I heard the story of a country preacher who would visit a widow in his church named Mrs. Jones. He liked to visit her at lunchtime because she would prepare a meal with fresh vegetables from her garden that they’d eat at a picnic table.

But one day, he arrived a little early, and knocked on the door, and she didn’t answer.


So he walked through her garden calling for her, but never found her.

Finally, he left a note on her door with a simple scripture reference, “Rev. 3:20.”


What he didn’t realize is Mrs. Jones was getting out of the shower, when he came. She was too embarrassed answer without time to get ready, so she waited until he left.

After he left, she opened the door, got the note, and opened her Bible to Rev. 3:20,

“Behold I stand at the door and knock and if anyone hear my voice, I will come in and eat with them.”


Mrs. Jones laughed, and then she sent her pastor a note.

“I got your verse from the last book of the Bible. Read this one from the first book of the Bible and you’ll understand my predicament— Genesis 3:10.”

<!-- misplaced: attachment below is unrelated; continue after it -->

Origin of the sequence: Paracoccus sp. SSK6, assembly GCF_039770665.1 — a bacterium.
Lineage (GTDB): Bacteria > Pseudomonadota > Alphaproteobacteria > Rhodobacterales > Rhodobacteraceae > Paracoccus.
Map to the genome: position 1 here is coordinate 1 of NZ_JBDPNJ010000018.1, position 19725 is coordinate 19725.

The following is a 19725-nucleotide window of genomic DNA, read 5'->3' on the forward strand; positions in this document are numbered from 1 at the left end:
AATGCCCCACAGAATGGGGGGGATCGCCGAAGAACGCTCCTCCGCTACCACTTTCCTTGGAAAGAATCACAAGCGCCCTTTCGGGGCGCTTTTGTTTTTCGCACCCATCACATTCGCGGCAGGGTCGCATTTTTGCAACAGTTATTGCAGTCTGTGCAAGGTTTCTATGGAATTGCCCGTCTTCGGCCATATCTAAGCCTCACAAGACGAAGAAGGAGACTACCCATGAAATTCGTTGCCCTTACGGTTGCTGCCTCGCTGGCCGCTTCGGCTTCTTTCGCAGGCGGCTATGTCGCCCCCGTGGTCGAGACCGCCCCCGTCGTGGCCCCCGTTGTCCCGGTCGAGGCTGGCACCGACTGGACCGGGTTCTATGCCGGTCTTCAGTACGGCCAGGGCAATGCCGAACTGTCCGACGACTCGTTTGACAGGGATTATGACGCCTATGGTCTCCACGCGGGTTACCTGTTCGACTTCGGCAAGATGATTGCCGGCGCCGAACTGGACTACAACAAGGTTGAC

When the pastor opened his Bible, he read…

“I heard thy voice in the garden, & I was afraid for I was naked, & I hid myself.”


Gen. 3:10 is the 1st reference to fear in the Bible.

Before Adam & Eve sinned, they never experienced fear. Until they disobeyed God.

Since then, because of sin, fear has been part of our human existence.


This morning we see…

A.   You will often feel afraid in life’s storms.


At the end of v. 50, Jesus tells His disciples, “Be not afraid.”


Now who is He talking to? Strong, blue-collar fishermen, sailors—who rowed the oars with muscular arms & hauled in fish with burly shoulders. But they were afraid.


See, as men, especially fathers, we hate to admit our fears. But they’re real.

·      We fear we won’t measure up to the expectations our families have for us.

·      We fear we won’t be able to adequately provide enough for our families.

·      We fear we won’t be able to always protect our families.

·      Maybe more than anything we fear the day when our families won’t need us.